We stayed here for two nights, hiking the 7km up to Livingstonia to go to the Stone House Musesum and the see the church. Both were very interesting, the Musesum talked about Malawian life and the arrival of the missionaries to the town, and the church was beautiful. Colourful stain glass windows, in a church that could have been at home in rural England! We were able to walk up the bell tower and were rewarded with stunning views! Walking back we went to the waterfall we could hear from the camp site, despite not wanting a 'guide' they ended up walking with us and taking us to some secret caves (I think everyone gets to go!), right under the waterfall which was worth the couple of thousand kwatcha we gave them at the end!
Having spoken to Jacob on the Oasis Overland truck, we knew they were down at the bottom of the mountain so we took the steep hill down to the bay to Chitimba Lodge, a sandy beach site with lots of Overlanders. We spent the evening chatting to old and new members of the truck, catching up on routes and experiences. It was nice to spend time with them for the last time as they head north and we keep heading south!
(A really blurry photo of Charles and me with Jacob - sorry not the best photo but as a key contributor to earlier blogs I felt a photo was necessary!)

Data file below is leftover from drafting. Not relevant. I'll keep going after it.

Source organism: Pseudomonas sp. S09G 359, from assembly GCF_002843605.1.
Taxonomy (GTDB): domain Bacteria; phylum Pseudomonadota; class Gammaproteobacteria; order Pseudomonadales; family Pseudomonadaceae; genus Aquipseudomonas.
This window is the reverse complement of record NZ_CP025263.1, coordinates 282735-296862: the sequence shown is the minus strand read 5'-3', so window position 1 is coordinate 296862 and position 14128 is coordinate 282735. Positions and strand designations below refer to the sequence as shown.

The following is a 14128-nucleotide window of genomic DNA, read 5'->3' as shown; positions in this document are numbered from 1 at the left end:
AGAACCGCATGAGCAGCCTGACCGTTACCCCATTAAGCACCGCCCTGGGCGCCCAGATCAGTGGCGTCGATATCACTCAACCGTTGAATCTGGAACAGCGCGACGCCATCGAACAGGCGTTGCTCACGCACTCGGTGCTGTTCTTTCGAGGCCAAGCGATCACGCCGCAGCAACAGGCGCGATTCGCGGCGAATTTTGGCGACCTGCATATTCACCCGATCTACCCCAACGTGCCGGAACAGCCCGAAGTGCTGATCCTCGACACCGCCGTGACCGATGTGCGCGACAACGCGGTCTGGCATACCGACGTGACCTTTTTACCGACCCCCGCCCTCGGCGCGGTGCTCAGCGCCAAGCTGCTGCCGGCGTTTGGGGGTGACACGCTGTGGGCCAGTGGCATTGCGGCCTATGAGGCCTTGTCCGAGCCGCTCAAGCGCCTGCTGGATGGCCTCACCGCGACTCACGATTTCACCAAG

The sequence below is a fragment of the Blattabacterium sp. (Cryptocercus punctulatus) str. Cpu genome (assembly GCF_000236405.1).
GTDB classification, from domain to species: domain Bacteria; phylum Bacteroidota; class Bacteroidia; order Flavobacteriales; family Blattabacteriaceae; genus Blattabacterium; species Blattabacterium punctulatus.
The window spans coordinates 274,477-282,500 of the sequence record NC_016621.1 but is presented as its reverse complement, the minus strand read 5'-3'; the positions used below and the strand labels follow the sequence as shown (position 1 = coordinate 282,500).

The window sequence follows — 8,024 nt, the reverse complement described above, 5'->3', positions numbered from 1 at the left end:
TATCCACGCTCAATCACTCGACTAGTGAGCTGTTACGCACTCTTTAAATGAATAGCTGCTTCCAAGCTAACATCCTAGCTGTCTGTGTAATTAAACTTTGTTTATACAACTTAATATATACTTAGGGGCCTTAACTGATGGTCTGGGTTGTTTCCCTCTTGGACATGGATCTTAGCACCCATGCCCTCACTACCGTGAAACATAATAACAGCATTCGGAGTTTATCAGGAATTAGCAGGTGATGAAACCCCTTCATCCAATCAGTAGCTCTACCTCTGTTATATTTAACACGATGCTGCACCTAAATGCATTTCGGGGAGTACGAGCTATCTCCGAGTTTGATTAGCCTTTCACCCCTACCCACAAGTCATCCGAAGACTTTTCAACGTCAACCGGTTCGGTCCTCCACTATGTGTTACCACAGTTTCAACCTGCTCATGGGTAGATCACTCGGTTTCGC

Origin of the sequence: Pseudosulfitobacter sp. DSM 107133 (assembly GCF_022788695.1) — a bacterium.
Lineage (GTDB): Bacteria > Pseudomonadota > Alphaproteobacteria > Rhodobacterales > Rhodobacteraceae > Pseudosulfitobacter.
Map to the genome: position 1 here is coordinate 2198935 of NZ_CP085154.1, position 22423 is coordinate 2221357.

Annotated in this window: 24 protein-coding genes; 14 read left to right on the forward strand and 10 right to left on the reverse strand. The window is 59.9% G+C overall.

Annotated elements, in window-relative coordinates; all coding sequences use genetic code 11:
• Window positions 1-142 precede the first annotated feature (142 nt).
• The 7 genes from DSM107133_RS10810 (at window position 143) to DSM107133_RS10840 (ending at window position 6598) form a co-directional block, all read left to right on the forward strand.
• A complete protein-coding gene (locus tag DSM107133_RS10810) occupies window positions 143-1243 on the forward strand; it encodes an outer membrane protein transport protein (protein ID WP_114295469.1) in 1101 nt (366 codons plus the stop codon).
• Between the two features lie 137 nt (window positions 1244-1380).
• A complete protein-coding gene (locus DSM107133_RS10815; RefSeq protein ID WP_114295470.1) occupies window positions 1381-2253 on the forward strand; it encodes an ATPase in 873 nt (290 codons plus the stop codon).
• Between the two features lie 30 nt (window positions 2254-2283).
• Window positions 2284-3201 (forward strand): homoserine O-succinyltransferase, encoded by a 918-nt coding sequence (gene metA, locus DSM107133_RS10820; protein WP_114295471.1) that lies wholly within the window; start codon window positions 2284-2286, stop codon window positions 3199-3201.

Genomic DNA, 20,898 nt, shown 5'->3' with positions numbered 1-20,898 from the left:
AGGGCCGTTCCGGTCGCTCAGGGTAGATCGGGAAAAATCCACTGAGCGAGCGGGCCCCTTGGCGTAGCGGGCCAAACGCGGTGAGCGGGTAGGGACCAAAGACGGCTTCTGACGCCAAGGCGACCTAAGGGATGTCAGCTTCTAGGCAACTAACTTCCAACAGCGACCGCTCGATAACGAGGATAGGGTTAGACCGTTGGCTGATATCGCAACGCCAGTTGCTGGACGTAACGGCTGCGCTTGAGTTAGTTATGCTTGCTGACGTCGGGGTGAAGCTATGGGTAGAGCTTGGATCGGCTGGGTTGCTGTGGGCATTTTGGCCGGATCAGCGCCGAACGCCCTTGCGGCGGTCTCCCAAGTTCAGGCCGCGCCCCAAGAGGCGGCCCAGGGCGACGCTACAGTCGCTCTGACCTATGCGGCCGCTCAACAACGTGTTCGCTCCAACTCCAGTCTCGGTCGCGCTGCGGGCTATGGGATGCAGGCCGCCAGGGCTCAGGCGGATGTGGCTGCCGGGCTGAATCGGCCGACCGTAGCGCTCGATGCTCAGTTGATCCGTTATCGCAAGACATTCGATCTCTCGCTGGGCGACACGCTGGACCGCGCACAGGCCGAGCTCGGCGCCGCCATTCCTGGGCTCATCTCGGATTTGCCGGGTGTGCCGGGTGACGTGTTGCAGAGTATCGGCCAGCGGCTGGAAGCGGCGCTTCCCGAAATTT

We took a day trip to Kronga to the dinosaur Musesum there, it is an area full of fossils and Malawi-asaurus, which was interesting. It also gave some information about Malawian history; for a small country it has had its shares of highs and lows. Staying the night at Sanguilo Sanctury we relaxed on the private beach, swam and got rained on!! We woke up in the middle of the night to a down pour which carried on to the morning - very odd as rain is not expected at this time of year! The lake had become very rough, the waves were large and choppy. This is only the fourth country we have had rain and it caught us off guard!
Leaving the Livingstonia area, and heading to shoprite for more food, we made our way to Nkhata bay, sadly there was no where that offered roof tent camping (new business adventure someone?!) and whilst we not unhappy to buy a room, they were expensive and would have meant leaving the car at the top of a cliff (safety wise when you life is in the car it isn't really an option!). From the Overland bus we had heard about Kande Beach, another popular overland place! We had wanted to do our open water divers course and there they also offered it..
We arrived and set up, it was a nice campsite with electricity (whilst Eco lodges are lovely we can't power the fridge!), right on the beach, with friendly owners. We booked in for 3 nights and took it from there. All in all we stayed 8 nights and did a lot! On the Wednesday it was Charles' birthday.. Granted it was a day of a few beers, but we were able to chat to family which was nice. In the evening we had pizza at the restaurant, along with a few shots of jeiger .. A chilled day but nice to do something slightly different (no washing up!), the owners even brought out a slice of chocolate cake for him which was a really kind gesture.